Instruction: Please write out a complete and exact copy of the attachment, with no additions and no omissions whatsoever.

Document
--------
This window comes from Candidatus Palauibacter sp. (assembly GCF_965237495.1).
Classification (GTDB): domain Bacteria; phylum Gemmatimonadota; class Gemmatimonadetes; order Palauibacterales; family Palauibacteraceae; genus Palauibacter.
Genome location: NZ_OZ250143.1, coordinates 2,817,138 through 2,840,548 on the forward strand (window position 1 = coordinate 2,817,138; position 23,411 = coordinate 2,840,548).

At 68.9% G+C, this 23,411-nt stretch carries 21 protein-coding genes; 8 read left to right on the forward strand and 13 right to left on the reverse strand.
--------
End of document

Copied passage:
This window comes from Candidatus Palauibacter sp. (assembly GCF_965237495.1).
Classification (GTDB): domain Bacteria; phylum Gemmatimonadota; class Gemmatimonadetes; order Palauibacterales; family Palauibacteraceae; genus Palauibacter.
Genome location: NZ_OZ250143.1, coordinates 2,817,138 through 2,840,548 on the forward strand (window position 1 = coordinate 2,817,138; position 23,411 = coordinate 2,840,548).

At 68.9% G+C, this 23,411-nt stretch carries 21 protein-coding genes; 8 read left to right on the forward strand and 13 right to left on the reverse strand.